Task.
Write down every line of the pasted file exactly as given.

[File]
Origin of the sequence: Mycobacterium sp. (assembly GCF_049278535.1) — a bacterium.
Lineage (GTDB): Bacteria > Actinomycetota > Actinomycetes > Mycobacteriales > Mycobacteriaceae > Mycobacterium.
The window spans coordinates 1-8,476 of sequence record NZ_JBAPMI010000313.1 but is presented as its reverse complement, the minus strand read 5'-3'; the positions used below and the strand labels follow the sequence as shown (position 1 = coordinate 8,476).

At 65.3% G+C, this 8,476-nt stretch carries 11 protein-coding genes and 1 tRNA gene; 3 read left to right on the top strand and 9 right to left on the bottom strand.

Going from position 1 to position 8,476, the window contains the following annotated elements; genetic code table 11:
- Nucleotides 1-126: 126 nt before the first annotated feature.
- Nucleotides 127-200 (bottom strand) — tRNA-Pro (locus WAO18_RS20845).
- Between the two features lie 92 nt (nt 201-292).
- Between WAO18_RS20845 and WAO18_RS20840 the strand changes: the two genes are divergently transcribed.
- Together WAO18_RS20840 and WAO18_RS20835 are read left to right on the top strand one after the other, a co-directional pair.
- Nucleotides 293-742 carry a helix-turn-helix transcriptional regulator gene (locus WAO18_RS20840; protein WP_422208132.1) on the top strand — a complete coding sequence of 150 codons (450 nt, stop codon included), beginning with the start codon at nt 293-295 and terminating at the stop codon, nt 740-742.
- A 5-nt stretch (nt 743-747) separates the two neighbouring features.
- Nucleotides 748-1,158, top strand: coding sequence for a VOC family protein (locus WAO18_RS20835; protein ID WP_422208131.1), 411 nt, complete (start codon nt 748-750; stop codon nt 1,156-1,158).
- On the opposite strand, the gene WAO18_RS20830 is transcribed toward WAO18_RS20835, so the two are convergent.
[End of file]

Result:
Origin of the sequence: Mycobacterium sp. (assembly GCF_049278535.1) — a bacterium.
Lineage (GTDB): Bacteria > Actinomycetota > Actinomycetes > Mycobacteriales > Mycobacteriaceae > Mycobacterium.
The window spans coordinates 1-8,476 of sequence record NZ_JBAPMI010000313.1 but is presented as its reverse complement, the minus strand read 5'-3'; the positions used below and the strand labels follow the sequence as shown (position 1 = coordinate 8,476).

At 65.3% G+C, this 8,476-nt stretch carries 11 protein-coding genes and 1 tRNA gene; 3 read left to right on the top strand and 9 right to left on the bottom strand.

Going from position 1 to position 8,476, the window contains the following annotated elements; genetic code table 11:
- Nucleotides 1-126: 126 nt before the first annotated feature.
- Nucleotides 127-200 (bottom strand) — tRNA-Pro (locus WAO18_RS20845).
- Between the two features lie 92 nt (nt 201-292).
- Between WAO18_RS20845 and WAO18_RS20840 the strand changes: the two genes are divergently transcribed.
- Together WAO18_RS20840 and WAO18_RS20835 are read left to right on the top strand one after the other, a co-directional pair.
- Nucleotides 293-742 carry a helix-turn-helix transcriptional regulator gene (locus WAO18_RS20840; protein WP_422208132.1) on the top strand — a complete coding sequence of 150 codons (450 nt, stop codon included), beginning with the start codon at nt 293-295 and terminating at the stop codon, nt 740-742.
- A 5-nt stretch (nt 743-747) separates the two neighbouring features.
- Nucleotides 748-1,158, top strand: coding sequence for a VOC family protein (locus WAO18_RS20835; protein ID WP_422208131.1), 411 nt, complete (start codon nt 748-750; stop codon nt 1,156-1,158).
- On the opposite strand, the gene WAO18_RS20830 is transcribed toward WAO18_RS20835, so the two are convergent.